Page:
People Who Have Stolen from Me by David Cohen
Rough Justice in the New South Africa

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Synopsis

A decade after the fall of apartheid, South Africa is attempting to rebuild itself as a safe, just and democratic society. But an exponential rise in property theft threatens to derail that future. In People Who Have Stolen From Me, journalist David Cohen looks at his native country through the microcosm of Jules Street, at once the longest straight street in Johannesburg and a rambunctious thoroughfare on which crooked men thrive.

On Jules Street, Cohen tracks the tragicomic fortunes of two charismatic businessmen and their colorful coterie of employees, who include former carjackers. The furniture store owned by Harry Sher and Jack Rubin is caught in the middle of an undeclared war: they are raided, robbed and defrauded by gangs of criminals, customers, even some of their own trusted employees. The descendants of Jewish immigrants who came from Eastern Europe at the beginning of the 20th century, Harry and Jack welcome the new democracy but must deploy all their humor, cunning, and salesmen's instincts to counter the criminals who threaten their business and sometimes their lives.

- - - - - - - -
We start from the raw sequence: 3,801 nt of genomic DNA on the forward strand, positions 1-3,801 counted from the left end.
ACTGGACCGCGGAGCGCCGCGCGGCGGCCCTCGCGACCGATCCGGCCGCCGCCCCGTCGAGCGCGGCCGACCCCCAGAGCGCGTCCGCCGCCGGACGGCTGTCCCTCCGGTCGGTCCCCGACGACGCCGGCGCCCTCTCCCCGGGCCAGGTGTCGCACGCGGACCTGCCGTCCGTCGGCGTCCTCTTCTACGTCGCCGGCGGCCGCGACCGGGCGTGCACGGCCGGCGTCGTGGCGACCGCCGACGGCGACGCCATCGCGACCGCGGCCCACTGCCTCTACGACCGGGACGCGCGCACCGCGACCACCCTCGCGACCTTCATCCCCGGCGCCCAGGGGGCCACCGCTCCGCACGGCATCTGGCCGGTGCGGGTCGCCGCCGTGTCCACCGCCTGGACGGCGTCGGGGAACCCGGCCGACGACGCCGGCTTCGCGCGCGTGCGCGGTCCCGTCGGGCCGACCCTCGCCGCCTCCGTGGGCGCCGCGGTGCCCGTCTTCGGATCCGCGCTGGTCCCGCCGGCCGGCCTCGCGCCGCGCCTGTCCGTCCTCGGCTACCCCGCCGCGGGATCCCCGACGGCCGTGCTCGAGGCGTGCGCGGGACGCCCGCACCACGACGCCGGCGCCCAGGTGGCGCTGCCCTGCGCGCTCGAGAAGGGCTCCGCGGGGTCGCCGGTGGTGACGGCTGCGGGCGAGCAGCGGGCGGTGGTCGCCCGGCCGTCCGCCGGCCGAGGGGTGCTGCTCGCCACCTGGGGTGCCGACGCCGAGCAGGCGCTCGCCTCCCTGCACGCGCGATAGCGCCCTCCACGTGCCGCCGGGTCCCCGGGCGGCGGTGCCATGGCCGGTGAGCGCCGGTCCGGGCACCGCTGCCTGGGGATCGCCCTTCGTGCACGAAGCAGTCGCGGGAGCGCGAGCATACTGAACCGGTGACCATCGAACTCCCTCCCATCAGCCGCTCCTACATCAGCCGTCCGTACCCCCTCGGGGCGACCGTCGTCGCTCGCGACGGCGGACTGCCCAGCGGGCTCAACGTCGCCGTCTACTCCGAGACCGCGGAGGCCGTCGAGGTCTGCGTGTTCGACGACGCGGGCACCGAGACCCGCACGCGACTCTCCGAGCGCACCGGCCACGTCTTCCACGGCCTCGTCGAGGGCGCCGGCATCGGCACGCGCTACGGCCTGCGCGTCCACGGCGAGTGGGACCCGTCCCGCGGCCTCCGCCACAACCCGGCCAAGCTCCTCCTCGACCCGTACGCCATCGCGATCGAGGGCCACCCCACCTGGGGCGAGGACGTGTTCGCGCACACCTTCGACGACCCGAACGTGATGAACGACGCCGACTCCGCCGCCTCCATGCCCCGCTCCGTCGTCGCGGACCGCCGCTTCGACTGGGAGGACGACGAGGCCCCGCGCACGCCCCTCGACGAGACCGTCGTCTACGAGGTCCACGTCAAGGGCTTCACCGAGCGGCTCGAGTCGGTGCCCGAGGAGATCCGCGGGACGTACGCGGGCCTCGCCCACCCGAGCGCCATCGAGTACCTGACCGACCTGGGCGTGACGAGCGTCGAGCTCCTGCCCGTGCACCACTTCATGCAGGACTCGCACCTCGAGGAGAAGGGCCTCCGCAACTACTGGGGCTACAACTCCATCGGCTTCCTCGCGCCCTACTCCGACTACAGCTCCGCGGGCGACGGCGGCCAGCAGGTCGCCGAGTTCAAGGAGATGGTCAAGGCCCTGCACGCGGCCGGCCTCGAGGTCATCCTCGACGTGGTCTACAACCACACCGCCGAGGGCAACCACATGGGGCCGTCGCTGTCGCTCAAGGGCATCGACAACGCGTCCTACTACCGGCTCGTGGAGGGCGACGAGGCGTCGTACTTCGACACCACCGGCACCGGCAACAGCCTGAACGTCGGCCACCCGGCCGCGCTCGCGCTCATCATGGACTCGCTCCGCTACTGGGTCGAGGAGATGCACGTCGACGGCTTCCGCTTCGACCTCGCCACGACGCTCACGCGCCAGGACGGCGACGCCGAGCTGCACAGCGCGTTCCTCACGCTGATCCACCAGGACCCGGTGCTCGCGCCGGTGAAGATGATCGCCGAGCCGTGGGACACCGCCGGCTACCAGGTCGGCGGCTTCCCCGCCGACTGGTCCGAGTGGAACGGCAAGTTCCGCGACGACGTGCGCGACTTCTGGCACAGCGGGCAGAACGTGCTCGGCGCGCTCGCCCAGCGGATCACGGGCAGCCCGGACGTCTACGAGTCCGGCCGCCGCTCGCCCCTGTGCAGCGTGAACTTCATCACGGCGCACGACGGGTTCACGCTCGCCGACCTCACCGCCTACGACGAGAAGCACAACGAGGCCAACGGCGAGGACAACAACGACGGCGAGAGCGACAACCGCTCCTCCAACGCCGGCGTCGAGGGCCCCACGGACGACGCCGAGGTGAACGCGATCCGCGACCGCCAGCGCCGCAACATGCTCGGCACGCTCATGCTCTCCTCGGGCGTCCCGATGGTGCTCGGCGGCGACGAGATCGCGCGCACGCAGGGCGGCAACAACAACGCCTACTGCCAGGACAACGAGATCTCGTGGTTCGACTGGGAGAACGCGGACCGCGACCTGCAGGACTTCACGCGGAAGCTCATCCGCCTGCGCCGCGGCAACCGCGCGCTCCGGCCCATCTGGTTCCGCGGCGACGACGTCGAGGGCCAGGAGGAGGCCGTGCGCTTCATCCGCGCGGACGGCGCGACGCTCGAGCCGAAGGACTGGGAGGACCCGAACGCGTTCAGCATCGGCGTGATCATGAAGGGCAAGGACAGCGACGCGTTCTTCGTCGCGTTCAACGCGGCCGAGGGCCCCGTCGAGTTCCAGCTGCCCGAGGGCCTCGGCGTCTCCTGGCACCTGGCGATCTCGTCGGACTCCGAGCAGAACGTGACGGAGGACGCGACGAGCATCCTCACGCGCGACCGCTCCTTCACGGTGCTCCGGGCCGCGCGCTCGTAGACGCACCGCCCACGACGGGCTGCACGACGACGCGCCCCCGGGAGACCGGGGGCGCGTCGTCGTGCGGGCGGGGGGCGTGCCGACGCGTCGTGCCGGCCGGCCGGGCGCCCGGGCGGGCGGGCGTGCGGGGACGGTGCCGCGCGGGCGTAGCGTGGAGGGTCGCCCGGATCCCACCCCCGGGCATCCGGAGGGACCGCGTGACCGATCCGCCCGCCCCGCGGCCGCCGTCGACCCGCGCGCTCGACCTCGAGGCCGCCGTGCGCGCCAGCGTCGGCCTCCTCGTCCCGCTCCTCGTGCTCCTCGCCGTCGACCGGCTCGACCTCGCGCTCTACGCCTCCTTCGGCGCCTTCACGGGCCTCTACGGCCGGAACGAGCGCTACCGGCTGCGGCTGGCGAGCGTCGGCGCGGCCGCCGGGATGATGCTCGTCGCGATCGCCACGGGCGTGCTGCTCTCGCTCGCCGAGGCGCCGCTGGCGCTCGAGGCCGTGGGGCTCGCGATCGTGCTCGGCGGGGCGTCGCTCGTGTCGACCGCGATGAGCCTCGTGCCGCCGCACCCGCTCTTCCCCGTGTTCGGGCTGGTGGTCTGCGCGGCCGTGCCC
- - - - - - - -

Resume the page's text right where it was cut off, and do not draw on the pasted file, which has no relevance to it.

Spending time with the perpetrators as well as the victims, both white and black, Cohen reveals as never before the hidden psychology of the new South Africa. Some say they merely steal material goods, while the system of apartheid has robbed them of their future. If you steal something from someone who has stolen from you, they ask, is that crime? Or is that justice? People Who Have Stolen From Me is the dramatic but true story of life at the sharp end in a country at the crossroads. It is also a hilarious and universal tale about conscience, betrayal and trust.
 

About David Cohen

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David Cohen was born in England and raised in Johannesburg. He is an award-winning British and South African journalist, and the author of Chasing the Red, White, and Blue, which won the South African Jenny Crwys-Williams Prize for Book of the Year in 2002. He lives in London with his wife and two daughters.
 
Published February 1, 2004 by St. Martin's Press. 336 pages
Genres: Biographies & Memoirs, History, Political & Social Sciences. Non-fiction

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In the decade since South Africa became a multiracial democracy, crime, as British and South African journalist Cohen (Chasing the Red, White, and Blue, 2001, etc.) notes in this informative account, has risen “169 percent, housebreaking by 33 percent, cash heists, as well as carjacking, by 30 pe...

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Publishers Weekly

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London-based journalist Cohen (Chasing the Red, White, and Blue ) reports in this tight, perceptive study that crime—which has soared in the past 10 years—is now South Africa's biggest growth industry.

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